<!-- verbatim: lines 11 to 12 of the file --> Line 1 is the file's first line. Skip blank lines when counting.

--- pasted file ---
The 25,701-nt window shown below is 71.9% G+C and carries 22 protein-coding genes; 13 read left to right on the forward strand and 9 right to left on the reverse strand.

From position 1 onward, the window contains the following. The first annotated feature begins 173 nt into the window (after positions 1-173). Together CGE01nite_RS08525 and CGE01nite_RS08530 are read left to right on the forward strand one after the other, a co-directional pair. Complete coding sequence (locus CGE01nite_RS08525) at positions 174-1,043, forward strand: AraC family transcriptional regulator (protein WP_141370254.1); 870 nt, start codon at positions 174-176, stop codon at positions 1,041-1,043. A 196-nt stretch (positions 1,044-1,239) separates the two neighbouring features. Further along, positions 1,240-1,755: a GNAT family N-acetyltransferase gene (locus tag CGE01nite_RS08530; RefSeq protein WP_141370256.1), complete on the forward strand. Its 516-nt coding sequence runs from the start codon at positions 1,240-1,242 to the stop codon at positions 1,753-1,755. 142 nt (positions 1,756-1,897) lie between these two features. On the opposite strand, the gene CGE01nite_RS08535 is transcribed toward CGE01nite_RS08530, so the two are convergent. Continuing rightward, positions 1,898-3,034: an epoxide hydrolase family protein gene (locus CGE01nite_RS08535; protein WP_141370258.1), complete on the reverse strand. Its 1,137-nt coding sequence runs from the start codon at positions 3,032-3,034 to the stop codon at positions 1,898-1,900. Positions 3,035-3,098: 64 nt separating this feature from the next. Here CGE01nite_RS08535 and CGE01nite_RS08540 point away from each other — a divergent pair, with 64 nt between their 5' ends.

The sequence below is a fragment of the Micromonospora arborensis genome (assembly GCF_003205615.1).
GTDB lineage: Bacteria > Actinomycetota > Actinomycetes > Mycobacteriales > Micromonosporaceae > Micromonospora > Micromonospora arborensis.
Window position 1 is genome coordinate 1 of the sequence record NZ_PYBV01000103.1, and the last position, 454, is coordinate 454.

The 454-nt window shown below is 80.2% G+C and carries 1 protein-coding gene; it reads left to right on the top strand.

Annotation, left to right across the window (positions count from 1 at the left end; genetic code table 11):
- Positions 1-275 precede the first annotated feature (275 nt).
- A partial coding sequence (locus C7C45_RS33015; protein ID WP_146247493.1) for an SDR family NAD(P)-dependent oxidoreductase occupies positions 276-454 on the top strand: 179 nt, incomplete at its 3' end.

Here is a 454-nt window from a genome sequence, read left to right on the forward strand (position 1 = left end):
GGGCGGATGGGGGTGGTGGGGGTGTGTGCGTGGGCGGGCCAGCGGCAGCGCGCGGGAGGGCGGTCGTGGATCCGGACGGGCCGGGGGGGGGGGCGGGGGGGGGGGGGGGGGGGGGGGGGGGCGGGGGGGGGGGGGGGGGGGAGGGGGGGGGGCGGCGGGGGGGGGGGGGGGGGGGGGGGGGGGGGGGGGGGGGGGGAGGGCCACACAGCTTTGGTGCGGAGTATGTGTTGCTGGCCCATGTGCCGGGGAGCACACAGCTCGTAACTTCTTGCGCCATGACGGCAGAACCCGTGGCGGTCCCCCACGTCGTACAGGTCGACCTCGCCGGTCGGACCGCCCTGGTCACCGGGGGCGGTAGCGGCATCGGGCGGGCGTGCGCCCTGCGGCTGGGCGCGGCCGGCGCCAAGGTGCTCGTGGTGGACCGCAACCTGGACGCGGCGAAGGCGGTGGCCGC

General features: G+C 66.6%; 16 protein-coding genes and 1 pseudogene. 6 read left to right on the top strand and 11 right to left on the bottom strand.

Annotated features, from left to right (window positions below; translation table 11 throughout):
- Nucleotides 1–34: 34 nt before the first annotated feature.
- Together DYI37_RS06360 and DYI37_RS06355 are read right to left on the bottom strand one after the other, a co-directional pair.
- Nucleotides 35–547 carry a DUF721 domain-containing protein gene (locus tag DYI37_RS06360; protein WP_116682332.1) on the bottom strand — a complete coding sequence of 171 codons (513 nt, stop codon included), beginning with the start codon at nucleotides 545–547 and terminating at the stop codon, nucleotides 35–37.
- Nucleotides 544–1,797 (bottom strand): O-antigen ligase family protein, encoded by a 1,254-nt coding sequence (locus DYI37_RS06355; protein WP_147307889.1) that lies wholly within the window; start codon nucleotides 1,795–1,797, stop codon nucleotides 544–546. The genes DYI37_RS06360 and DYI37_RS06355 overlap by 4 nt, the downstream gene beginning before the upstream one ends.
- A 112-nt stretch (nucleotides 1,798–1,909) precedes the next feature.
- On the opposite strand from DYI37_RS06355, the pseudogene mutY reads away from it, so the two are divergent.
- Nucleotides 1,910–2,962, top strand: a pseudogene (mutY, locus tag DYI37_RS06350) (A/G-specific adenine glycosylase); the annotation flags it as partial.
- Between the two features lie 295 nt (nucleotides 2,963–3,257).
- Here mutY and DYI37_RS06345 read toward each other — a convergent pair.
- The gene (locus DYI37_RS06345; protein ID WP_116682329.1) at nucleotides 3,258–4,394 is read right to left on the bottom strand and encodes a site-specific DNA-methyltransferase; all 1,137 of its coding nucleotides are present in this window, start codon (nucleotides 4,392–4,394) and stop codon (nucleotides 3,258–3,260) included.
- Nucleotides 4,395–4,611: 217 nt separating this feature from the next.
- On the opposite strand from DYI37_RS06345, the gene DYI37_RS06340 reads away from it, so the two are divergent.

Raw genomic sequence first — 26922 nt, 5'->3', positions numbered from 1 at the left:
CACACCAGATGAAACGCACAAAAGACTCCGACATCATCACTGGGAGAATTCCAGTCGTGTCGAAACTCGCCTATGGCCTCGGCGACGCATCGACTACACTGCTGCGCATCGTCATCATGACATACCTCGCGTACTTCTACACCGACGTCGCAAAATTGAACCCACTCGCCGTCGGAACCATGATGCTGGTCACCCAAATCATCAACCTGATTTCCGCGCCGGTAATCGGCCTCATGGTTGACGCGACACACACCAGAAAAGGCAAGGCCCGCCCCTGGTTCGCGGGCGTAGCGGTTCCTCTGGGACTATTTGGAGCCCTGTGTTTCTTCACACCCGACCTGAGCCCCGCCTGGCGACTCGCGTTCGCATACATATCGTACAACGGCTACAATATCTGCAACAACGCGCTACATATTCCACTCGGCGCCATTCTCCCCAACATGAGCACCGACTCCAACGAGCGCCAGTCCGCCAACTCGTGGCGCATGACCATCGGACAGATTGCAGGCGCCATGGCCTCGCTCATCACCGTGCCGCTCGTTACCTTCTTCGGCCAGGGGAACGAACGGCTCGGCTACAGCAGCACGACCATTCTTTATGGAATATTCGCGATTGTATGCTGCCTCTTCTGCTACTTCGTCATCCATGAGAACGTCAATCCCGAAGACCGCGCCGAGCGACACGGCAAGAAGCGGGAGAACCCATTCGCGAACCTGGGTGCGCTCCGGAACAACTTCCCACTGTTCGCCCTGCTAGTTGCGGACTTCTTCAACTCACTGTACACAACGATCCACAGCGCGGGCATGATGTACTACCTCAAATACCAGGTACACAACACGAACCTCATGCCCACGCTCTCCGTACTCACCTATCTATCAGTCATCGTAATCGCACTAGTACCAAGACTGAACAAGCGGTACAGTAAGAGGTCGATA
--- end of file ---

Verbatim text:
GGGCGGATGGGGGTGGTGGGGGTGTGTGCGTGGGCGGGCCAGCGGCAGCGCGCGGGAGGGCGGTCGTGGATCCGGACGGGCCGGGGGGGGGGGCGGGGGGGGGGGGGGGGGGGGGGGGGGGCGGGGGGGGGGGGGGGGGGGAGGGGGGGGGGCGGCGGGGGGGGGGGGGGGGGGGGGGGGGGGGGGGGGGGGGGGGAGGGCCACACAGCTTTGGTGCGGAGTATGTGTTGCTGGCCCATGTGCCGGGGAGCACACAGCTCGTAACTTCTTGCGCCATGACGGCAGAACCCGTGGCGGTCCCCCACGTCGTACAGGTCGACCTCGCCGGTCGGACCGCCCTGGTCACCGGGGGCGGTAGCGGCATCGGGCGGGCGTGCGCCCTGCGGCTGGGCGCGGCCGGCGCCAAGGTGCTCGTGGTGGACCGCAACCTGGACGCGGCGAAGGCGGTGGCCGC

General features: G+C 66.6%; 16 protein-coding genes and 1 pseudogene. 6 read left to right on the top strand and 11 right to left on the bottom strand.